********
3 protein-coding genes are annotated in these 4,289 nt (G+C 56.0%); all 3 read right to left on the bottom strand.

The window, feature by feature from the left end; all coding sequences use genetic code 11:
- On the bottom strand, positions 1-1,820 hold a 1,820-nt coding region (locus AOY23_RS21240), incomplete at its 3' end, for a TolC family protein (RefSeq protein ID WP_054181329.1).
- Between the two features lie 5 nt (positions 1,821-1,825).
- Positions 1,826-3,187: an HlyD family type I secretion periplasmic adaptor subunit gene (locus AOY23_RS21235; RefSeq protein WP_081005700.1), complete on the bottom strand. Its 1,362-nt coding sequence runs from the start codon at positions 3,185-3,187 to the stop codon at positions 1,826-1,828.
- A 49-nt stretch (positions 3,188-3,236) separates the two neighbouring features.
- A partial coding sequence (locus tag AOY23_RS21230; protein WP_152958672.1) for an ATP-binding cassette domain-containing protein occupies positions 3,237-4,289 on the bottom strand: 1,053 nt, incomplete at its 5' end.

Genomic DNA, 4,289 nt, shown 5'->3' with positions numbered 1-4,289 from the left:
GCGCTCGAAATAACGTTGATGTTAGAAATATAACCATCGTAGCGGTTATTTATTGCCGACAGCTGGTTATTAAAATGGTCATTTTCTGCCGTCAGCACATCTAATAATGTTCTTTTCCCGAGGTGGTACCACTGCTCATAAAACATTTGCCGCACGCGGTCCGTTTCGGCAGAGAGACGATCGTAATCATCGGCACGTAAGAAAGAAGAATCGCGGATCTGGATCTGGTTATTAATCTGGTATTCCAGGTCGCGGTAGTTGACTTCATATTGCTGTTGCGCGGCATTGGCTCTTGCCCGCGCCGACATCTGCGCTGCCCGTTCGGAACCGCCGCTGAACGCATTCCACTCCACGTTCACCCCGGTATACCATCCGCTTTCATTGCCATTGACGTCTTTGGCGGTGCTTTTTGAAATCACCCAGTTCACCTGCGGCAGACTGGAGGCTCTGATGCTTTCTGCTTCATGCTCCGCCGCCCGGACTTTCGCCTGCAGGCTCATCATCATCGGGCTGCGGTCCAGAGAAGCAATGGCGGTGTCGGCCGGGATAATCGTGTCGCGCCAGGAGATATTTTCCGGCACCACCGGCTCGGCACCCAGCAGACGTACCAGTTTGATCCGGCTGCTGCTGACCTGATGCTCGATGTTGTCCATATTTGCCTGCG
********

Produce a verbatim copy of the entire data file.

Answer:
3 protein-coding genes are annotated in these 4,289 nt (G+C 56.0%); all 3 read right to left on the bottom strand.

The window, feature by feature from the left end; all coding sequences use genetic code 11:
- On the bottom strand, positions 1-1,820 hold a 1,820-nt coding region (locus AOY23_RS21240), incomplete at its 3' end, for a TolC family protein (RefSeq protein ID WP_054181329.1).
- Between the two features lie 5 nt (positions 1,821-1,825).
- Positions 1,826-3,187: an HlyD family type I secretion periplasmic adaptor subunit gene (locus AOY23_RS21235; RefSeq protein WP_081005700.1), complete on the bottom strand. Its 1,362-nt coding sequence runs from the start codon at positions 3,185-3,187 to the stop codon at positions 1,826-1,828.
- A 49-nt stretch (positions 3,188-3,236) separates the two neighbouring features.
- A partial coding sequence (locus tag AOY23_RS21230; protein WP_152958672.1) for an ATP-binding cassette domain-containing protein occupies positions 3,237-4,289 on the bottom strand: 1,053 nt, incomplete at its 5' end.

Genomic DNA, 4,289 nt, shown 5'->3' with positions numbered 1-4,289 from the left:
GCGCTCGAAATAACGTTGATGTTAGAAATATAACCATCGTAGCGGTTATTTATTGCCGACAGCTGGTTATTAAAATGGTCATTTTCTGCCGTCAGCACATCTAATAATGTTCTTTTCCCGAGGTGGTACCACTGCTCATAAAACATTTGCCGCACGCGGTCCGTTTCGGCAGAGAGACGATCGTAATCATCGGCACGTAAGAAAGAAGAATCGCGGATCTGGATCTGGTTATTAATCTGGTATTCCAGGTCGCGGTAGTTGACTTCATATTGCTGTTGCGCGGCATTGGCTCTTGCCCGCGCCGACATCTGCGCTGCCCGTTCGGAACCGCCGCTGAACGCATTCCACTCCACGTTCACCCCGGTATACCATCCGCTTTCATTGCCATTGACGTCTTTGGCGGTGCTTTTTGAAATCACCCAGTTCACCTGCGGCAGACTGGAGGCTCTGATGCTTTCTGCTTCATGCTCCGCCGCCCGGACTTTCGCCTGCAGGCTCATCATCATCGGGCTGCGGTCCAGAGAAGCAATGGCGGTGTCGGCCGGGATAATCGTGTCGCGCCAGGAGATATTTTCCGGCACCACCGGCTCGGCACCCAGCAGACGTACCAGTTTGATCCGGCTGCTGCTGACCTGATGCTCGATGTTGTCCATATTTGCCTGCG